Give Thanks

Trip Start Jul 06, 2005
Trip End May 31, 2007

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Flag of Jamaica  ,
Thursday, May 11, 2006

Well, 4 months have passed since my last entry. Hopefully I haven't left you in suspense. I think the reason for not writing was due to the lack of good material, life was pretty normal and steady, nothing too exciting to report on. Recently though, freshness and change are the themes.
On April 29, I turned 26 years old!! When I was younger, early 20's, I thought by the time I was 26, my career would be at least in it's early stages, I'd have a job, maybe a husband. The overall impression I had of being 26 was having my own life, writing a new chapter where I am out of the nest and away from the security of college. When I joined Peace Corps I thought was postponing those events, but in the grand scheme of the universe, I AM writing a new chapter, probably a better chapter than I originally designed for myself. My career IS beginning; each day and each experience here is being stored to help me in the future.
A few weeks ago, I came to the realization that I really like my life right now, as it is in Jamaica as a Peace Corps volunteer. I have a lot of flexibility with my job assignment, allowing me time to come and go as I please. I love those days that I just work at home, at my own pace, in the comfort of my space, and not to mention I make better coffee than the office. (Side note: Jamaica makes world class coffee, Blue Mountain, but the Jamaicans drink the instant coffee, yuck. I understand why, but it doesn't make sense to me.) I am very fortunate to have a supervisor that allows me my freedom; he is very "hands off" and I appreciate that. I think the majority of volunteers have a stricter schedule, where they either go to the office or they must call in. The situation at my office just doesn't support my presence there every day since I no longer have a guaranteed work space. I do consider myself a fortunate PCV because I do have access to a computer more days than not, which isn't always the case in lesser developing countries where PCVs are working. Jamaica is still developing in many ways, but computers, telephones, faxing are all accessible communication tools. As a volunteer in Jamaica where these tools and resources exist it is difficult not to use them or have access to them, which is why my office situation is very frustrating to me. In an effort to alleviate this frustration, I decided to purchase a laptop. It was a big step for me; a computer is a lot of money and a lot of technology that I am not accustomed to. I bought the bullet and immediately felt relief to have decreased my dependency on my agency for these tools.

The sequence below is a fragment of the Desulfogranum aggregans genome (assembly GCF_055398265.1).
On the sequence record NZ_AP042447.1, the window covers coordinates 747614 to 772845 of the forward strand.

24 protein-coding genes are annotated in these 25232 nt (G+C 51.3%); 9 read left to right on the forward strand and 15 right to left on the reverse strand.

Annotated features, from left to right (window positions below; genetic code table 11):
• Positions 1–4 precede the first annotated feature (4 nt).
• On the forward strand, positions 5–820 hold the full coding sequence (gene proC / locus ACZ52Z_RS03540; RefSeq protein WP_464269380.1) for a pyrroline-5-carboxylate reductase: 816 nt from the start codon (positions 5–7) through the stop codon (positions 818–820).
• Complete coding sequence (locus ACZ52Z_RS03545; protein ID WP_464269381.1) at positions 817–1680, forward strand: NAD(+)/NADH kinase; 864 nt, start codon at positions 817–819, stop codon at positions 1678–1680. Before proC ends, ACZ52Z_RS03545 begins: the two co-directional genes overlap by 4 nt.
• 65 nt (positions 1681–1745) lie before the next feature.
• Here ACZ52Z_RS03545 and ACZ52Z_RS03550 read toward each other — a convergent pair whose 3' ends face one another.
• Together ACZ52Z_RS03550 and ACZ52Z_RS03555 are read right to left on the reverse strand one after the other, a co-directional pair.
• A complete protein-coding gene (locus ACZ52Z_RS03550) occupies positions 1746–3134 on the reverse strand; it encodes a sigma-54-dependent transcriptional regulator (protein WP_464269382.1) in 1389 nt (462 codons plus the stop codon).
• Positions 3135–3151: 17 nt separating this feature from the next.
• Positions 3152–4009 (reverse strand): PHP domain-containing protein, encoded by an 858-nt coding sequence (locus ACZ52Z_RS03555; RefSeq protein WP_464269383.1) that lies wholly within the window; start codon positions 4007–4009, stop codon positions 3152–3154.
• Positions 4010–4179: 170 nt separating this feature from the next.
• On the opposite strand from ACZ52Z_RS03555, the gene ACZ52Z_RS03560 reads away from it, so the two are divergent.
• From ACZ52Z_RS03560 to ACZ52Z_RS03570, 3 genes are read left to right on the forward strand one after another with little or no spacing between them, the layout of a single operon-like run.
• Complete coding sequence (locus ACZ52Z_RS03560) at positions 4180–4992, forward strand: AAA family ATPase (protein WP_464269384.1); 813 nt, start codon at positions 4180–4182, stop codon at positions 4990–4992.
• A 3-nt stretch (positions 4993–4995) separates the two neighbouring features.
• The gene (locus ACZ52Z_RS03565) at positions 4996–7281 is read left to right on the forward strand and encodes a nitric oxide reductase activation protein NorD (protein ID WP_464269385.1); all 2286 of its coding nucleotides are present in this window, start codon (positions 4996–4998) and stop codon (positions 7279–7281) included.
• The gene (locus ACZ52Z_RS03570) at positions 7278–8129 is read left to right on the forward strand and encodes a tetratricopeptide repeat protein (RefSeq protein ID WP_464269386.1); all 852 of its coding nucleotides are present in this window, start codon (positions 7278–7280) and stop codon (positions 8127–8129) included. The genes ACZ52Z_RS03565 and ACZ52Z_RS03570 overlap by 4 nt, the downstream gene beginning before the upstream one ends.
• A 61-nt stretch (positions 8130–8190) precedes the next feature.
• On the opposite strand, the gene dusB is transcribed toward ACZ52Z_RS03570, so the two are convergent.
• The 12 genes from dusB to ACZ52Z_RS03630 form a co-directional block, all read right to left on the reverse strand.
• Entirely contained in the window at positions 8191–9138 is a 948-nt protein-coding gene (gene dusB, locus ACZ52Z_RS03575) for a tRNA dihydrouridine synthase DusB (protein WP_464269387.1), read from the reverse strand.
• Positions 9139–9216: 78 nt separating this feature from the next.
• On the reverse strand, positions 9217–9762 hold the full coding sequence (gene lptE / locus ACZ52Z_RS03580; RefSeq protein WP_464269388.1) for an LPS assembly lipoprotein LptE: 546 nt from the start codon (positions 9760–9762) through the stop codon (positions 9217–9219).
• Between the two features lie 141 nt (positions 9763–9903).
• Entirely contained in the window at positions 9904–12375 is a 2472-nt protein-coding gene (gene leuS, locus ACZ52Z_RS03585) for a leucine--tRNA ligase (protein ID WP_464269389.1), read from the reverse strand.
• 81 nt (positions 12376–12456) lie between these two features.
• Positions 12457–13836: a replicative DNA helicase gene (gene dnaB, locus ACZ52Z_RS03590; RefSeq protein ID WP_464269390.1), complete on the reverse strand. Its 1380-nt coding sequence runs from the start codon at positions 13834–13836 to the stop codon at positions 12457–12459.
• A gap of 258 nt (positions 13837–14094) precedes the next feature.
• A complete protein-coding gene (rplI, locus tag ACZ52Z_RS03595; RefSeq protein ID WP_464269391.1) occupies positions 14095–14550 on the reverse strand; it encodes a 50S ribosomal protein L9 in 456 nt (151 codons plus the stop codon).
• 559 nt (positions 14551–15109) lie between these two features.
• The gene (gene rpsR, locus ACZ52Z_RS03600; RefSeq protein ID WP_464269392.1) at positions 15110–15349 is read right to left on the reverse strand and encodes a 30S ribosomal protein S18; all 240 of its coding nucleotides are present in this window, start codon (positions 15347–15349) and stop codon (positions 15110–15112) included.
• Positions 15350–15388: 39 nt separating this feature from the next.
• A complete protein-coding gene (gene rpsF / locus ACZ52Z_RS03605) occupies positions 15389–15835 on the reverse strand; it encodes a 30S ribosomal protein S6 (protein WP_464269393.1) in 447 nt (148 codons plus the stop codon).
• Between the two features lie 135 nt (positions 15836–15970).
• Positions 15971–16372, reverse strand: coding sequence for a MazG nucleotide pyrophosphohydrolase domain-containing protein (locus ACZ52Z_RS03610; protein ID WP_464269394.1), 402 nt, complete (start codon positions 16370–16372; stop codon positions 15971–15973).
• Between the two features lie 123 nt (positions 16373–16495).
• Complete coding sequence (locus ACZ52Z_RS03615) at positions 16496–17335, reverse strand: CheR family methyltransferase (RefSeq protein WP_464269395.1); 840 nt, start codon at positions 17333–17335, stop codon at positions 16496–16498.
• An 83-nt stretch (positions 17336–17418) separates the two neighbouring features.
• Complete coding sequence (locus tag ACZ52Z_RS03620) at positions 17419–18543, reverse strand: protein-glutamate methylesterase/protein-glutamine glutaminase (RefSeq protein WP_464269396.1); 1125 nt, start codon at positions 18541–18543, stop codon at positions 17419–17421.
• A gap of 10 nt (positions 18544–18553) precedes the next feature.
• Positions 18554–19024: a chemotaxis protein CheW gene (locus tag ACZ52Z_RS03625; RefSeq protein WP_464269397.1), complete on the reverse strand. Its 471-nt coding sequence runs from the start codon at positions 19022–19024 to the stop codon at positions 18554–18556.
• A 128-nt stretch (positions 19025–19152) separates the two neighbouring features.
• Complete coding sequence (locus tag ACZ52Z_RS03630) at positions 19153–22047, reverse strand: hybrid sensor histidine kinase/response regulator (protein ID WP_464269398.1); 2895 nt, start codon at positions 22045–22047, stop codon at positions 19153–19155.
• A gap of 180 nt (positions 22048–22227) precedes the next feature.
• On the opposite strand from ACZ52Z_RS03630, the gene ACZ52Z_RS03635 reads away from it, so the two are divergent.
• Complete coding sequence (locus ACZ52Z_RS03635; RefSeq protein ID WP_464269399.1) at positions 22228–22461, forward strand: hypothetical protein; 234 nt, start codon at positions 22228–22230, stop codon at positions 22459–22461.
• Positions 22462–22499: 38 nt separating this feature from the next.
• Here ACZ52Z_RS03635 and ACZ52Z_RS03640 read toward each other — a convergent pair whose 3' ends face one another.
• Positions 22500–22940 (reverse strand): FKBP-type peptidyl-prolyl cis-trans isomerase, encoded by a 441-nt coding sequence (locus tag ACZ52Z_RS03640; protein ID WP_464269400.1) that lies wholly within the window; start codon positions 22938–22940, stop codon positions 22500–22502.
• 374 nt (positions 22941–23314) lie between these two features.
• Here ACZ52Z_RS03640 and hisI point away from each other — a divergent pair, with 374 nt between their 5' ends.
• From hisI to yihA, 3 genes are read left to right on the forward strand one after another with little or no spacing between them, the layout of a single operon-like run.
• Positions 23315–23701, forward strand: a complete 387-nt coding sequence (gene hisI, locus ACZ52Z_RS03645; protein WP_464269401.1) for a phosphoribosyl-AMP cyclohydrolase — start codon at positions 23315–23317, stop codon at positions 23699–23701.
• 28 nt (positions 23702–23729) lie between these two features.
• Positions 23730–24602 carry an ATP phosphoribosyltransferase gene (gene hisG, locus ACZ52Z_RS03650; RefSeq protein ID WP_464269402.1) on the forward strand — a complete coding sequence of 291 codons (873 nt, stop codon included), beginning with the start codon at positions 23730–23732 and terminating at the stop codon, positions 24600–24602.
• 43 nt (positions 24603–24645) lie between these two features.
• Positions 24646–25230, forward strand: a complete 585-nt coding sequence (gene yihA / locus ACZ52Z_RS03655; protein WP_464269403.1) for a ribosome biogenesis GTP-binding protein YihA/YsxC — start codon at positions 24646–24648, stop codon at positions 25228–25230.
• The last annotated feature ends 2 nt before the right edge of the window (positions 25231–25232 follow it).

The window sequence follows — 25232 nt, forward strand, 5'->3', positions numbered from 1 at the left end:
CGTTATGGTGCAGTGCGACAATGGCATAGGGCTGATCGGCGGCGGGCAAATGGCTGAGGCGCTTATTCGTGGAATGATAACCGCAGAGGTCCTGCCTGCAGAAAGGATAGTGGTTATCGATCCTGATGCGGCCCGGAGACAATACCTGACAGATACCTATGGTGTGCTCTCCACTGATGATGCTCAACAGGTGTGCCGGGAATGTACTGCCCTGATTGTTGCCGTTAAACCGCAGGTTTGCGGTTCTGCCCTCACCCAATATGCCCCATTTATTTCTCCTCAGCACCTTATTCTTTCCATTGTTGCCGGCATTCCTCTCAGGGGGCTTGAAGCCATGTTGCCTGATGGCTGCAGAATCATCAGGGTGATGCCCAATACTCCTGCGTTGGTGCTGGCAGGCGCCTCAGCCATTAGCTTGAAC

To go along with my new computer, I also moved into a new apartment. I decided I wanted my own space in February when my roommate had gone back to the states for about a month and I was all by myself in the apartment. I loved the peace and solitude that it afforded me. I knew it would take a few months to go through the approval process with Peace Corps, so I planned to move the first week in May. I already had a place picked out and I was so excited for May to arrive, and surprisingly, the months went quickly. I successfully and joyously moved on May 2nd. I am now living by myself, in a quaint one bedroom apartment. My good friend, Lee lives upstairs and another friend Mary lives close as well. The buildings are surrounded by a big garden containing fruit trees, flowering plants, and cacti, situated on top of a hill so we get many nice breezes. I now look forward to going home. I hope to finish my service in this apartment.